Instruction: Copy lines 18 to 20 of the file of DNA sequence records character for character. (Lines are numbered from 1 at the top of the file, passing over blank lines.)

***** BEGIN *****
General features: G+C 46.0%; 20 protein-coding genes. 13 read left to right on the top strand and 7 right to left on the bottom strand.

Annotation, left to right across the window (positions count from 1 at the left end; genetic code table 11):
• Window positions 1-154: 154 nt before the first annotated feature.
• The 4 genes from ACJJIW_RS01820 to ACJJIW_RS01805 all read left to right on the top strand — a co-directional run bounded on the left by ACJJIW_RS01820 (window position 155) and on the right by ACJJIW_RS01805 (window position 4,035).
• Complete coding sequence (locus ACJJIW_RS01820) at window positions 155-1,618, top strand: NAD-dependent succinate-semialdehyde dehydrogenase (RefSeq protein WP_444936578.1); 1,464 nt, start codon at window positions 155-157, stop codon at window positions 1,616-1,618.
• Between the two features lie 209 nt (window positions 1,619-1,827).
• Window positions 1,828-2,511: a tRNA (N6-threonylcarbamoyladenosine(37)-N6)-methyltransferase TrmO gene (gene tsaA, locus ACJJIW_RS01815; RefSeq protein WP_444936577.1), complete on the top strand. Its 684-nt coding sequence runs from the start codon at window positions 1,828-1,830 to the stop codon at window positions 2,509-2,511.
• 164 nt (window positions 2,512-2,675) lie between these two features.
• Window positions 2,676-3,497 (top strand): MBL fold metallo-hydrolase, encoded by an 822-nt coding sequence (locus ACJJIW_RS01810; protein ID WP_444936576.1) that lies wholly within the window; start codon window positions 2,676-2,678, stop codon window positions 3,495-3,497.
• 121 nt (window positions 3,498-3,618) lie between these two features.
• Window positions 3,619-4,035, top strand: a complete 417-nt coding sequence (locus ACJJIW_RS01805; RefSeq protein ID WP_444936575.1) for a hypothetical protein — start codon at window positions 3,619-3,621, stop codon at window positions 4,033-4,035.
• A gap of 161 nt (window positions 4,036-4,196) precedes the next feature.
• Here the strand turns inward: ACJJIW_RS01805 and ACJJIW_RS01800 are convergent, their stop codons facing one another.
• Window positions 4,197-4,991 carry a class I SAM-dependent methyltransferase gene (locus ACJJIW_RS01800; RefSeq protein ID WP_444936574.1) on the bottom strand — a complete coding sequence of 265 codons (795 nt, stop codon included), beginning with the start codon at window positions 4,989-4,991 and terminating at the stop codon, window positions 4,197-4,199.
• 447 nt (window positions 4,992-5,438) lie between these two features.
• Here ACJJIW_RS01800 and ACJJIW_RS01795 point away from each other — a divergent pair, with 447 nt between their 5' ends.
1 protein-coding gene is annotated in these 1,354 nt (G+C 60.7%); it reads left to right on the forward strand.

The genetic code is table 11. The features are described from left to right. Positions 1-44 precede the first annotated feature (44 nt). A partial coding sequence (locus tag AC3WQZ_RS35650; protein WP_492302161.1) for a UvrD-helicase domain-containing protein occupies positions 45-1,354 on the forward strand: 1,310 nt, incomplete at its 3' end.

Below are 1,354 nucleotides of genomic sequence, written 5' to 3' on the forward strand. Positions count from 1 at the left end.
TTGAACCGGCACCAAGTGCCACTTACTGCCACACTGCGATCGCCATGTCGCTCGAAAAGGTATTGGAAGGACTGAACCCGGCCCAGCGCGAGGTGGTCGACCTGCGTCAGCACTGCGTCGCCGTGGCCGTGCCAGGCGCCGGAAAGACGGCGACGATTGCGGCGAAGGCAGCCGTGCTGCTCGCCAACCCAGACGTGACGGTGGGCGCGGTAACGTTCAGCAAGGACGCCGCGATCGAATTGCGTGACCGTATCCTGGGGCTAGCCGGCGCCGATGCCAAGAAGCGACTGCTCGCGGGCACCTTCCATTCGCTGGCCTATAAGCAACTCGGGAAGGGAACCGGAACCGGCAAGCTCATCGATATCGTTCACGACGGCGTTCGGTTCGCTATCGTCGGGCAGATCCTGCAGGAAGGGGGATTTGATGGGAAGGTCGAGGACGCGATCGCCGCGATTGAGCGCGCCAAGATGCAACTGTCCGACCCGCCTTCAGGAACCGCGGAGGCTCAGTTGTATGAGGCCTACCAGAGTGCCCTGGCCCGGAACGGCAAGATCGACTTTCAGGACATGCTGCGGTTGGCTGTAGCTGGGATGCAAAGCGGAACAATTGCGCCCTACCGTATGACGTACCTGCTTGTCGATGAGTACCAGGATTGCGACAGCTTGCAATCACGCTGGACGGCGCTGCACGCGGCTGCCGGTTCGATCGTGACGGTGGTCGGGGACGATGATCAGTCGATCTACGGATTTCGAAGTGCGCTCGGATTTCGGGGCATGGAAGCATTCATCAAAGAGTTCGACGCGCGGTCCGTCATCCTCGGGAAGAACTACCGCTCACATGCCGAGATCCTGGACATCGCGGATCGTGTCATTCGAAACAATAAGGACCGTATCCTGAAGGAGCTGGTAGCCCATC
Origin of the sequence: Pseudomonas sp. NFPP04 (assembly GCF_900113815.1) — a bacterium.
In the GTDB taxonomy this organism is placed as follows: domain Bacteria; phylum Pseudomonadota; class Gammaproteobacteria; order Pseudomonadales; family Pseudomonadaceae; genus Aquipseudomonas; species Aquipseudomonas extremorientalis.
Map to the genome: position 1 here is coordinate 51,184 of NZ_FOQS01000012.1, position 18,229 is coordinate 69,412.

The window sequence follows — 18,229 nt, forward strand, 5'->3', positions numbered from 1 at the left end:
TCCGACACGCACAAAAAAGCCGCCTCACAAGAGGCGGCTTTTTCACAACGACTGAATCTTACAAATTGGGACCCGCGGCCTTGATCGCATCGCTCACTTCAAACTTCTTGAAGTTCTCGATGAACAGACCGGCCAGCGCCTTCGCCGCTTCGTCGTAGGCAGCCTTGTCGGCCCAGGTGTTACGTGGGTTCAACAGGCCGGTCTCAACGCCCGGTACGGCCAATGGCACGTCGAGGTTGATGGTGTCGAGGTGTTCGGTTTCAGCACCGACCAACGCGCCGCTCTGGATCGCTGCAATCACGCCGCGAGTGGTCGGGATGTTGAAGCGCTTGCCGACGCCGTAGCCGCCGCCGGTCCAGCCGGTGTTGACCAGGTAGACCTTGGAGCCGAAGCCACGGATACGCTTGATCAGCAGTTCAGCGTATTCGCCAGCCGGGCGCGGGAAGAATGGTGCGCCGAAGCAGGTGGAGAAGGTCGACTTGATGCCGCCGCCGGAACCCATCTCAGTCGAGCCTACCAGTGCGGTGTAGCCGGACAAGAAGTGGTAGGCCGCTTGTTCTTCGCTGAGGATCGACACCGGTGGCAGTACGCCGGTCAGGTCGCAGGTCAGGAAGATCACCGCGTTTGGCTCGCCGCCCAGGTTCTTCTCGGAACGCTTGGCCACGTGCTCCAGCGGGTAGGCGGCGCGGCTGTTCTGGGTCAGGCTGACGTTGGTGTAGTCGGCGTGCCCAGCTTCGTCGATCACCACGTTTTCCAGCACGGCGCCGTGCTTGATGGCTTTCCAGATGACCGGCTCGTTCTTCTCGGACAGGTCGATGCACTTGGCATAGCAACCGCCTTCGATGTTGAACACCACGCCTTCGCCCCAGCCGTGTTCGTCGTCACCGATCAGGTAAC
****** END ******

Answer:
The genetic code is table 11. The features are described from left to right. Positions 1-44 precede the first annotated feature (44 nt). A partial coding sequence (locus tag AC3WQZ_RS35650; protein WP_492302161.1) for a UvrD-helicase domain-containing protein occupies positions 45-1,354 on the forward strand: 1,310 nt, incomplete at its 3' end.

Below are 1,354 nucleotides of genomic sequence, written 5' to 3' on the forward strand. Positions count from 1 at the left end.
TTGAACCGGCACCAAGTGCCACTTACTGCCACACTGCGATCGCCATGTCGCTCGAAAAGGTATTGGAAGGACTGAACCCGGCCCAGCGCGAGGTGGTCGACCTGCGTCAGCACTGCGTCGCCGTGGCCGTGCCAGGCGCCGGAAAGACGGCGACGATTGCGGCGAAGGCAGCCGTGCTGCTCGCCAACCCAGACGTGACGGTGGGCGCGGTAACGTTCAGCAAGGACGCCGCGATCGAATTGCGTGACCGTATCCTGGGGCTAGCCGGCGCCGATGCCAAGAAGCGACTGCTCGCGGGCACCTTCCATTCGCTGGCCTATAAGCAACTCGGGAAGGGAACCGGAACCGGCAAGCTCATCGATATCGTTCACGACGGCGTTCGGTTCGCTATCGTCGGGCAGATCCTGCAGGAAGGGGGATTTGATGGGAAGGTCGAGGACGCGATCGCCGCGATTGAGCGCGCCAAGATGCAACTGTCCGACCCGCCTTCAGGAACCGCGGAGGCTCAGTTGTATGAGGCCTACCAGAGTGCCCTGGCCCGGAACGGCAAGATCGACTTTCAGGACATGCTGCGGTTGGCTGTAGCTGGGATGCAAAGCGGAACAATTGCGCCCTACCGTATGACGTACCTGCTTGTCGATGAGTACCAGGATTGCGACAGCTTGCAATCACGCTGGACGGCGCTGCACGCGGCTGCCGGTTCGATCGTGACGGTGGTCGGGGACGATGATCAGTCGATCTACGGATTTCGAAGTGCGCTCGGATTTCGGGGCATGGAAGCATTCATCAAAGAGTTCGACGCGCGGTCCGTCATCCTCGGGAAGAACTACCGCTCACATGCCGAGATCCTGGACATCGCGGATCGTGTCATTCGAAACAATAAGGACCGTATCCTGAAGGAGCTGGTAGCCCATC